Dickinson College’s awards programs and public forums recognize some of the greatest intellectuals, scientists, artists, educators, public servants and business leaders of our time and enrich the campus community.
Each year, the honorees and invited speakers come to campus and share their knowledge and insights with the Dickinson and surrounding communities through public addresses, discussions and/or performances. Many often visit classrooms, participate with seminars and meet with students, faculty and other Dickinsonians.
Joseph Priestley Award
The Priestley Award and lecture is an annual celebration honoring a distinguished scientist whose work has contributed to the welfare of humanity. The award, which was first presented in 1952, is made in memory of Joseph Priestley, discoverer of oxygen.
During the celebration, the college displays its collection of Priestley apparatus and memorabilia. The recipient receives an honorarium and a ceramic medallion struck from an original 1779 mold by Josiah Wedgwood that bears a likeness of Priestley. The image is derived from a pen-and-ink drawing by John Flaxman.
Previous Priestley Award winners
Benjamin Rush Award
The Benjamin Rush Award recognizes outstanding achievement by a member of the business or government community. The recipient presents a public lecture addressing the relationship of a liberal-arts education to the business or government world. While visiting campus, the Rush Award recipient typically meets with students, faculty and other members of the college community to discuss relevant issues.
The recipient of the award is presented with an honorarium and with a bronze medal that bears the likeness of Benjamin Rush, the prominent Colonial-era Philadelphia physician who was a key founder of the college and a signer of the Declaration of Independence.
The first Benjamin Rush Award was presented in 1985 to the board chairman and chief executive officer of CBS. Recipients have included three other corporate executives; the minister of trade, industry and energy of the Republic of Korea; the director of the White House Office of Management and Budget; the deputy secretary general of the United Nations; and the chairman of the Board of Mutual Life Insurance of America. The 2003-04 recipient was Arthur Levitt, former chairman of the Securities and Exchange Commission.
The Harold and Ethel L. Stellfox Visiting Scholars and Writers Program
Jean Louise Stellfox ’60 was inspired to become an English teacher after meeting Robert Frost during the poet’s visit to Dickinson in 1959. When she died suddenly in 2003, Stellfox’s estate provided $1.5 million to the college to continue her mission of inspiring students through literature. Stellfox wished to honor her parents with her gift, so The Harold and Ethel L. Stellfox Visiting Scholars and Writers Program was created and continues to bring renowned literary figures to campus.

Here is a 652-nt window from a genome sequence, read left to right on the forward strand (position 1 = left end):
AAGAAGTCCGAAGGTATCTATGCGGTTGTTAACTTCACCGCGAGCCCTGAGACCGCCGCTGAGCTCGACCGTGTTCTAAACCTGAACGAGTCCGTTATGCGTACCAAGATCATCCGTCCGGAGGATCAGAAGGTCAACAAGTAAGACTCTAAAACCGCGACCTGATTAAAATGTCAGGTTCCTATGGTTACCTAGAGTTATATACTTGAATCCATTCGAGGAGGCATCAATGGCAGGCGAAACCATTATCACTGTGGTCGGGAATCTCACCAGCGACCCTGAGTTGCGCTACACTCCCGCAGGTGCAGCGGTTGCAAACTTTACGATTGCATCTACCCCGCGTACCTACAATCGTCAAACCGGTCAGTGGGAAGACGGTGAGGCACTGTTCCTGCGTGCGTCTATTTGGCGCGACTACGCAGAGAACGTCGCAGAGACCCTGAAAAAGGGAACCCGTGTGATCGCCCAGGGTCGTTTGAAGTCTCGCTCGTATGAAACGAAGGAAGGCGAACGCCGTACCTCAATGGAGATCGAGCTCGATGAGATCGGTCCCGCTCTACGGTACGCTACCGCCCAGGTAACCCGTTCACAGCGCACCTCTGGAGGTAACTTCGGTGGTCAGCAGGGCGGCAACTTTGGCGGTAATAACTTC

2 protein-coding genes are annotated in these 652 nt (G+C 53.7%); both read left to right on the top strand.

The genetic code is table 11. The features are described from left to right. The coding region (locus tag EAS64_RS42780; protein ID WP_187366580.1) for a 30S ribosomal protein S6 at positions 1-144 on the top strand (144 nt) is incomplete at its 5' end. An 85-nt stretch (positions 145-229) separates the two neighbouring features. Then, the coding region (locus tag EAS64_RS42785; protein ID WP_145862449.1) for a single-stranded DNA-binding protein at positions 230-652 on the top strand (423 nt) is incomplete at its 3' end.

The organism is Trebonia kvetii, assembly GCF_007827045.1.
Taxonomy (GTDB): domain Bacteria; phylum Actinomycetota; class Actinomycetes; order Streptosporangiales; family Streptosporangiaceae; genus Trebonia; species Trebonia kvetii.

While in residency at Dickinson, the distinguished recipient visits classes, holds a seminar for aspiring writers, gives readings and presentations and shares meals with students and faculty. A monetary award accompanies the residency.
The Dickinson College Arts Award
This award honors an outstanding contribution to the creative or performing arts by an individual or group. Initiated by the Dickinson faculty and endowed in 1959 by gifts from members of the board of trustees, the Arts Award honors Dickinson College President William W. Edel, who presided from 1946 to 1959.
Public Affairs Symposium
The Public Affairs Symposium (PAS), established in 1963, is a student-run organization focused on attracting speakers and holding programs based on an annual theme. The purpose of the symposium is to engage the college and community on a topic of ethical and/or social significance, to encourage continuing dialogue and to increase campus awareness of that subject. PAS has brought distinguished figures in government, business, education, nonprofits and the entertainment industry to campus for lectures, discussions, debates, films and other activities. Previous themes have included Why Can't We All Just Get Along? Civility and Respect in Today's World; Is Privacy Dead?, Living On a Risky Planet; The Power of Food: Pleasure Politics and Culture; and Sex & Social Issues.
The Poitras-Gleim Lecture, endowed by a gift from Ted and Kay Gleim Poitras, is held annually in conjunction with PAS and provides a forum to explore and promote cross-disciplinary thought and communication.
Most Recent Poitras-Gleim Lecturer - Lance Williams and Marc Fainaru-Wada, co-authors of “Game of Shadows: Barry Bonds, BALCO, and the Steroids Scandal that Rocked Professional Sports.”